Mets Short-Term All-Stars

Recently at BTF we were discussing all-star teams for franchises made up of guys who made their marks elsewhere but who had a cup of coffee with the team in question. I made a list of hitters for the Mets and thought it was interesting enough to do pitchers, too, and write it up here.

Our limits are 100 or fewer games for position players and 20 or fewer games for pitchers. Here are the players, along with their overall bWAR, and some stats while with the Mets.

C – Yogi Berra, 61.9 WAR, 4 Games, 28 OPS+
After managing for the Yankees in 1964, Berra came over to the Mets in 1965, where he was a player-coach. Berra notched a 138 OPSS+ in 64 games for the Yankees in 1963. He did not play the following year and came back for 9 ABs in 1965 and recorded two hits as a 40-year old.

1B – Gil Hodges, 44.6 WAR, 65 Games, 106 OPS+
He still had something left when he came back to New York in 1962. Hodges had a .390/.446/.712 line in 65 PA versus LHP. Unfortunately, he saw slightly more time versus RHP, who limited him to a .498 OPS. Hodges played 11 games for the Mets the following year, before he was traded to the Senators, who installed him as their manager

2B – Willie Randolph, 60.5 WAR, 90 Games, 93 OPS+
If that WAR seems high to you, the FanGraphs version checks in at 67.9, including 11 seasons of 4.0 or greater. Randolph is not the first guy who jumps to mind among players who got shafted in Hall of Fame voting, but he drew just five votes in his only season on the ballot.

3B – Jay Bell, 34.8 WAR, 72 Games, 39 OPS+
In 2002 as a 36-year old, Bell posted a .163/.250/.306 line in 32 games for the Diamondbacks. The Mets signed him for the 2003 season. Bell went on to show that 2002 was not a fluke, as he posted a .509 OPS in 142 PA, including a .190 SLG. He had one extra-base hit for the Mets, a double. On the bright side, he did draw 22 BB.

SS – Tony Fernandez, 39.6 WAR, 48 Games, 68 OPS+
From 1988-1992, Fernandez had been the model of consistency as he posted OPS+ numbers between 95-102 each year. Just 31-years old, he stopped hitting when he joined the Mets after being acquired for three players. The Mets turned around and dealt him mid-season to the Blue Jays, where he promptly turned around and posted an .803 OPS and a 115 OPS+ the rest of the season. Fernandez played until he was 39 and never posted an OPS+ as low as he did in his half-season with the Mets.

LF – Gary Sheffield 63.3 WAR, 100 Games, 119 OPS+
The last of the eight teams that Sheffield played for in his career, the Mets got more than they could have hoped for when they signed the 40-year-old slugger. Released by the Tigers despite having a massive contract, the Mets picked him up to provide a big bat on the bench against LHP. With all the injuries that occurred in 2009, Sheffield ended up playing more than anyone (besides Sheff himself) expected. Of course, he had an .863 OPS in the first half of the season and a .694 mark after the break.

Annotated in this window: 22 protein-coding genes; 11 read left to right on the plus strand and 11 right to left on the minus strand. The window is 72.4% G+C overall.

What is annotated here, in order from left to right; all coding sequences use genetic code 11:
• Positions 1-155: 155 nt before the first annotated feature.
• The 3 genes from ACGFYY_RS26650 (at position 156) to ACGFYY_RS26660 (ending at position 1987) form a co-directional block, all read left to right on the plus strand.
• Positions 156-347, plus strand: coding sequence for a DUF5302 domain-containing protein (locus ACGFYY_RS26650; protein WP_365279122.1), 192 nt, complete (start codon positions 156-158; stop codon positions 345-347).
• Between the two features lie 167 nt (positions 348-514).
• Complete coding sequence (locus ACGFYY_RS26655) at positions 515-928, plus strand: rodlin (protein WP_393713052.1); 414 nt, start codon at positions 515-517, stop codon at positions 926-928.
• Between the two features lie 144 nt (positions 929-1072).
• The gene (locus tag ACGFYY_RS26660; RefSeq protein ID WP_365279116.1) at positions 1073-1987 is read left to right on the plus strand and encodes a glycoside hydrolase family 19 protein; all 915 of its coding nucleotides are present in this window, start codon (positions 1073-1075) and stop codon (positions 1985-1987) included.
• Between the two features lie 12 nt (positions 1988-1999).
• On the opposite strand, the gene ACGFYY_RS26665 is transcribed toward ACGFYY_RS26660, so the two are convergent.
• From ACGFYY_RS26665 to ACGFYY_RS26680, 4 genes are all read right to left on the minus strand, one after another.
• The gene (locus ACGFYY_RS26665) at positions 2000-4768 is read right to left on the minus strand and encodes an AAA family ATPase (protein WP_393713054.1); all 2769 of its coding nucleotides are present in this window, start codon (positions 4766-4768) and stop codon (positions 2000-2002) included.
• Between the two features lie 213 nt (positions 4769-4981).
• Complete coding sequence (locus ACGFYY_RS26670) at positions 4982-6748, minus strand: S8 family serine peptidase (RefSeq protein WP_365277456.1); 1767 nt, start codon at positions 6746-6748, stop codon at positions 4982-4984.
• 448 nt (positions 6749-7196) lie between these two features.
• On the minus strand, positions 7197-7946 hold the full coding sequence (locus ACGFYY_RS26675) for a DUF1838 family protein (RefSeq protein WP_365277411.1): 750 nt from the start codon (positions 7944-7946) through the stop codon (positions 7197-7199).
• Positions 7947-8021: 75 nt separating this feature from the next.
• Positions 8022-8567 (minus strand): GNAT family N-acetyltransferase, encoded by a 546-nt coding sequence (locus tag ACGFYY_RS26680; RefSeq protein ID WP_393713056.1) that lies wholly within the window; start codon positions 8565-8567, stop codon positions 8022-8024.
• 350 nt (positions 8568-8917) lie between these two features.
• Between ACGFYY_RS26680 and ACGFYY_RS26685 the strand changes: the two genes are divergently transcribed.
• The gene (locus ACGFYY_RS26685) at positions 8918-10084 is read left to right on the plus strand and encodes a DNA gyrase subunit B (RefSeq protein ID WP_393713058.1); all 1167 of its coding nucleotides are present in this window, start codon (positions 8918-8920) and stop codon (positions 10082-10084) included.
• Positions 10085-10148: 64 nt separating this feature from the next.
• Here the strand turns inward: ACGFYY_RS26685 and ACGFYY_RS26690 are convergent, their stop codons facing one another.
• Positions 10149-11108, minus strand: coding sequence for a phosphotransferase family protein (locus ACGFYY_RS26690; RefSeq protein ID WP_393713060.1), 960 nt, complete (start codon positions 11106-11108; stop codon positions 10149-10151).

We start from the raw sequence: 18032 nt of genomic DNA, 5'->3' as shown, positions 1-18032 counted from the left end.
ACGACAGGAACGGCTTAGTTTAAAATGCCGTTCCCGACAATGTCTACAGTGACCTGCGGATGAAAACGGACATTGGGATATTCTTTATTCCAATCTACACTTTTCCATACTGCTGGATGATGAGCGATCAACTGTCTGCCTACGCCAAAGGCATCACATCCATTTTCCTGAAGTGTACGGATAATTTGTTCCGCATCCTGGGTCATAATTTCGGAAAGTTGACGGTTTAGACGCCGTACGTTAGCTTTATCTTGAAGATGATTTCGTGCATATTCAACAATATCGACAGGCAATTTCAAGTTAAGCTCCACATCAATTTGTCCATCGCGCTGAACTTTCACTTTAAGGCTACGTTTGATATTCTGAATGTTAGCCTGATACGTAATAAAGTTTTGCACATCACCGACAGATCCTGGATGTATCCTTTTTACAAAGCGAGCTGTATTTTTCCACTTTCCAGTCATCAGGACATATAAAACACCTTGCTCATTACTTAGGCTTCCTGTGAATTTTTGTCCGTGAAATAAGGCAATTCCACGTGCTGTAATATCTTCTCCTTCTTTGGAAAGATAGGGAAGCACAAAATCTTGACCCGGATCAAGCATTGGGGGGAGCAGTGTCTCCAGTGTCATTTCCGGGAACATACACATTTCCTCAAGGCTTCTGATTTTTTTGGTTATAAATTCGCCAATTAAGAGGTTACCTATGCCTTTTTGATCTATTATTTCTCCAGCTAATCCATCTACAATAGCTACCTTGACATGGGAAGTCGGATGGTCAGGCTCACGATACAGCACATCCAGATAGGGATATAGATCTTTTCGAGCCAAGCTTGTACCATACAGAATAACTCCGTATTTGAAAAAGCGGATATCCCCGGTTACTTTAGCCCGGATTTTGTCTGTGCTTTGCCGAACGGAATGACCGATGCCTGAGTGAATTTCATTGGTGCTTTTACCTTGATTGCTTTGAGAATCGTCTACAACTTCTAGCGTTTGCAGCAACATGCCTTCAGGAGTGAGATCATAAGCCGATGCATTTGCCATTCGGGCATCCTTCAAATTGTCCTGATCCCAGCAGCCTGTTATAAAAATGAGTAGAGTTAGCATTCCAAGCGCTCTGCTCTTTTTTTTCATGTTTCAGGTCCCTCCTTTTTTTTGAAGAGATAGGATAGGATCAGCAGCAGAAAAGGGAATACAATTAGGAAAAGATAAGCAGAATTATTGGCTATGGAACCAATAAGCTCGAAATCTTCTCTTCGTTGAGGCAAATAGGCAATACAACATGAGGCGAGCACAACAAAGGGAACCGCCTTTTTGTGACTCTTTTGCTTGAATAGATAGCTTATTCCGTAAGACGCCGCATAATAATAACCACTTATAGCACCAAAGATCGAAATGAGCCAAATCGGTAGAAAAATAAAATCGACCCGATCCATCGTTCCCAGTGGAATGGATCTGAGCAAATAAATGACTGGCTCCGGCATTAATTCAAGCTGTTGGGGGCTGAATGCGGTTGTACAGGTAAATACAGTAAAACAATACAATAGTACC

CF – Amos Otis, 40.4 WAR, 67 Games, 31 OPS+
Otis played 19 games as a 20-year old in 1967 and 48 more in 1969 during his Mets career. The Mets tried him briefly at 3B before sending him to the Royals for a third baseman who had issues. The Mets did have Tommie Agee, a 26-year old CF who just finished sixth in the MVP balloting in 1969, while no third baseman on the roster hit for any kind of average or power. If only they kept Otis and traded Agee for a different 3B, things might have been different in the 1970s for the Mets.

RF – Tony Phillips, 48.2 WAR, 52 Games, 82 OPS+
While Phillips was a better player in his 30s than he was in his 20s, the Mets didn’t get him until he was 39 when his best days were behind him. Still, he wasn’t Bell or Fernandez awful and he had a fine .351 OBP in his tenure with the Mets. He spent the majority of his time in New York as a LF but did play in 19 games in the other corner.

SP – Warren Spahn, 93.4 WAR, 20 Games, 81 ERA+
In 1963 Spahn went 23-7. The following year he was 6-13 and was unceremoniously sold to a Mets team coming off a 109-loss season. The Mets envisioned him as a player-coach, much like Berra in the same season. But Spahn played much more than he coached and manager Stengel wanted him to move to the bullpen to give the younger players a bigger role. Spahn balked and the Mets put him on waivers. Spahn hooked on with the Giants and was a swing man for the remainder of the season, his last in the majors.

SP – Dean Chance, 31.9 WAR, 3 Games, 35 ERA+
From 1962-1968, Chance was seventh in the majors with 110 Wins. Four of the six pitchers ahead of him on the list are Hall of Famers, another won 283 games (Kaat) and the other (Maloney) was on a Hall of Fame pace before he ruptured an Achilles tendon, which ultimately led to shoulder problems and the end of his career by age 31.

Chance threw 575.2 IP combined between 1967-68, the latter year coming as a 27-year old. He pitched just 88.1 innings in 1969 and won just 18 games the rest of his career, which was finished by the age of 30. Yet another data point in pitchers not being able to survive the high inning totals that some people are nostalgic for today.

SP – Kevin Tapani, 26.7 WAR, 3 Games, 94 ERA+